Enhanced blood–brain barrier penetration and glioma therapy mediated by T7 peptide-modified low-density lipoprotein particles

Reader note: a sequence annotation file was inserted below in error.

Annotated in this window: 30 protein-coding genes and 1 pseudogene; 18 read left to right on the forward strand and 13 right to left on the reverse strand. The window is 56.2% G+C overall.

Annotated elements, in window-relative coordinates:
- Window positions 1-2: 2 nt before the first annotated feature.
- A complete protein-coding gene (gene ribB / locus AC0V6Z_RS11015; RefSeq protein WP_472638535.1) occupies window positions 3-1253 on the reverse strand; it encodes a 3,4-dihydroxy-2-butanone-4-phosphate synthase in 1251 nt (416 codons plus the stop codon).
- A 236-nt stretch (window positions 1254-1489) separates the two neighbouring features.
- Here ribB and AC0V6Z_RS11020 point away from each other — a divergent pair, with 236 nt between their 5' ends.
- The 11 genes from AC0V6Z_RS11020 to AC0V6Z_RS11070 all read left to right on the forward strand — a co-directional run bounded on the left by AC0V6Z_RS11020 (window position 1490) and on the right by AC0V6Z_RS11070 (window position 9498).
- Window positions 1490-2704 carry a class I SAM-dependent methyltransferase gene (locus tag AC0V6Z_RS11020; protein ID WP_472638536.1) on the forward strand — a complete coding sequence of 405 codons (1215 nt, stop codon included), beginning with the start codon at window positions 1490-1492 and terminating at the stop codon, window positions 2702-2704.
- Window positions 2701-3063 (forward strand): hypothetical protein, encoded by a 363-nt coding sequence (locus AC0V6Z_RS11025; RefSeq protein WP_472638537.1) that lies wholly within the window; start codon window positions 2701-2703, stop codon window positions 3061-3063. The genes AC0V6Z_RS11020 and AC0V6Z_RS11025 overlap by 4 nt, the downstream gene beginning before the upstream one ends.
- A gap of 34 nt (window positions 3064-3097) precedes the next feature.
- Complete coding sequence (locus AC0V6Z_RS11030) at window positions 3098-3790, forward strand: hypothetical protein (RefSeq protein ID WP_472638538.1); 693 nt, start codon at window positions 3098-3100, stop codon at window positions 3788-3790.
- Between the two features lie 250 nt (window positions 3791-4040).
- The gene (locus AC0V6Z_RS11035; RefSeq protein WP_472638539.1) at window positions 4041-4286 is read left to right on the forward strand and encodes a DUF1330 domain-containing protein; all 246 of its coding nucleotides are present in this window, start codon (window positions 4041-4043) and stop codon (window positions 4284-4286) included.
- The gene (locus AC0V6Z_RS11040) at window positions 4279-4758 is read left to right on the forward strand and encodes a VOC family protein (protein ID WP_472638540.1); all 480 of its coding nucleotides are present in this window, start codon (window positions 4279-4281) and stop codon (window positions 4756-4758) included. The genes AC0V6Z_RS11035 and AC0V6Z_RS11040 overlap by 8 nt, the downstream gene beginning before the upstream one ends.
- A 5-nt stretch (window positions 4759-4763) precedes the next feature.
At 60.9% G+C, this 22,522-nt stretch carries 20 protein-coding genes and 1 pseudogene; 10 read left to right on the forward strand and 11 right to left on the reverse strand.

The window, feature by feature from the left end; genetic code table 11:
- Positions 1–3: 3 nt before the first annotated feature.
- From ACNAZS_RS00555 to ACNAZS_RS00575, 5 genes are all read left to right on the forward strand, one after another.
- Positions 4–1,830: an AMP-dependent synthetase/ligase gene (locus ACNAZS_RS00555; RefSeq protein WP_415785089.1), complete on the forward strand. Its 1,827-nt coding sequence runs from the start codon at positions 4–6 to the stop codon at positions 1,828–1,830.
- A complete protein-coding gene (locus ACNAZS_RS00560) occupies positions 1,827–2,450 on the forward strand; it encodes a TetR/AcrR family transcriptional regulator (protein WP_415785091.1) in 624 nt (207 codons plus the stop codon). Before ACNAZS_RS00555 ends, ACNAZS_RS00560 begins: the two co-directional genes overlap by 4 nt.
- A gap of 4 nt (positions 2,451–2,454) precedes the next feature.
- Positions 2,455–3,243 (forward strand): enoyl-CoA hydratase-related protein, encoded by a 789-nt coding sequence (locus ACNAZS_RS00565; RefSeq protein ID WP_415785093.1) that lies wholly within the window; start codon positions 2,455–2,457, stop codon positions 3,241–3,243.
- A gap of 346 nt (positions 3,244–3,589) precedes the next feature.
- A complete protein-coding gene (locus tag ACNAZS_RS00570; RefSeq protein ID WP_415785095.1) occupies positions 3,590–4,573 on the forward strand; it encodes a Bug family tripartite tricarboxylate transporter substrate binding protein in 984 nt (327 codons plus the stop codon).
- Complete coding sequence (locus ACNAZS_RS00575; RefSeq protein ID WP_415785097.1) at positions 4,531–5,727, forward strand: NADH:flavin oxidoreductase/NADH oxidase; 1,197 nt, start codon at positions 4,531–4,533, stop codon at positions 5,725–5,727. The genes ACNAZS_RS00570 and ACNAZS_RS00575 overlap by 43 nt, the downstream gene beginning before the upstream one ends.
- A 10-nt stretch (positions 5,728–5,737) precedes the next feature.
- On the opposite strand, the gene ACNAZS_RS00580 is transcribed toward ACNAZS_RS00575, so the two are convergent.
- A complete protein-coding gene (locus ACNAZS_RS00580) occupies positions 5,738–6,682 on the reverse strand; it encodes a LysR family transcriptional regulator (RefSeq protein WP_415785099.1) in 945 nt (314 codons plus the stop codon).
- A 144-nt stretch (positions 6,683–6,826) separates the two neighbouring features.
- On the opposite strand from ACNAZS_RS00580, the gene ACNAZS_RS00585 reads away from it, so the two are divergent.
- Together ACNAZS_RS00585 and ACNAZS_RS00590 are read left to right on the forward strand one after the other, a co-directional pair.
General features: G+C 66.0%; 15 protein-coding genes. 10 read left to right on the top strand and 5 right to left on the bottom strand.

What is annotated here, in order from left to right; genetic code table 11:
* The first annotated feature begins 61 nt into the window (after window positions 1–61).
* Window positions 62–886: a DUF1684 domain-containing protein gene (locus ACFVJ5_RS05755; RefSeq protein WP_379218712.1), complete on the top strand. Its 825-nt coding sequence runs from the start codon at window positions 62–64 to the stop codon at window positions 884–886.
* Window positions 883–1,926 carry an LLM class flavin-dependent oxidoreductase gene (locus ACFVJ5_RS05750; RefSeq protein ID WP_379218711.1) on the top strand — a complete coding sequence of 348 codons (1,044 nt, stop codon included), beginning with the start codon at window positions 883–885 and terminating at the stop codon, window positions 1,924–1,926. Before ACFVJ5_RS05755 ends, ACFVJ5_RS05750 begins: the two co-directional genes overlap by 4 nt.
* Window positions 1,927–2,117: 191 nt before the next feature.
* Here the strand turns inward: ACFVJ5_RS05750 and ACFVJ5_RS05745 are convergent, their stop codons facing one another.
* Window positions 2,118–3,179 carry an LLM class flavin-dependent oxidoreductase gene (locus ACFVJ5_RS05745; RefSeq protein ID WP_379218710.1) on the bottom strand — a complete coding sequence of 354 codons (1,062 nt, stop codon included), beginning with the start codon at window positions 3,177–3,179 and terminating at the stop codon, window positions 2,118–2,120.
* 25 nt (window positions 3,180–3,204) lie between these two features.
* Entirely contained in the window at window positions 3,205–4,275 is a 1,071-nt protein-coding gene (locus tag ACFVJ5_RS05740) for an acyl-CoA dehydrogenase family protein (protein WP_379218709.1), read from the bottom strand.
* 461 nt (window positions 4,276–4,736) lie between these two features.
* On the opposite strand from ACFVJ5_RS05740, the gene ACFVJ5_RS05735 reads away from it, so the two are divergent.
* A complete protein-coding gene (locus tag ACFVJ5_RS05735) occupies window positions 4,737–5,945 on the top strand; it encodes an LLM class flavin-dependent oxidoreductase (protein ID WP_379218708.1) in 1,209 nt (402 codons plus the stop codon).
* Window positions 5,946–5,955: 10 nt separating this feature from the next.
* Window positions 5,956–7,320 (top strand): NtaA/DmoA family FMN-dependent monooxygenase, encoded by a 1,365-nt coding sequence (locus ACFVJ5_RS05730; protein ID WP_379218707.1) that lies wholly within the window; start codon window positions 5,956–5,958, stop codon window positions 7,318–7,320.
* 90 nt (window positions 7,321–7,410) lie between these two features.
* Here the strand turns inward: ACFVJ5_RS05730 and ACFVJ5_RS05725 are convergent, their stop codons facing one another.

Therapeutic outcome for the treatment of glioma was often limited due to the non-targeted nature and low permeability of drugs across the blood-brain barrier (BBB). An ideal glioma-targeted delivery system need to traverse the BBB and then target glioma cells with adequate optimized physiochemical properties and biocompatibility. However, it is an enormous challenge to the researchers to engineer the above-mentioned features into a single nanocarrier particle. New frontiers in nanomedicine are advancing the research of new biomaterials. In this study, we demonstrate a strategy for glioma targeting by encapsulating vincristine sulfate (VCR) into a naturally available low-density lipoprotein particles (LDL)-based drug delivery system with the modification of T7 peptide ligand (T7-LDL). LDL, endogenous lipid transporters, can specifically bind to brain endothelial cells and glioma cells via interacting with the low-density lipoprotein receptors (LDLR). T7 is a seven-peptide ligand of transferrin receptors (TfR) capable of circumventing the BBB and then targeting glioma. By combining the dual-targeting delivery effect of T7 peptide and parent LDL, T7-LDL displayed higher glioma localization than that of parent LDL. After loading with VCR, T7-LDL showed the most favorable antiglioma effect in vitro and in vivo. These results demonstrated that T7-LDL is an important potential drug delivery system for glioma-targeted therapy.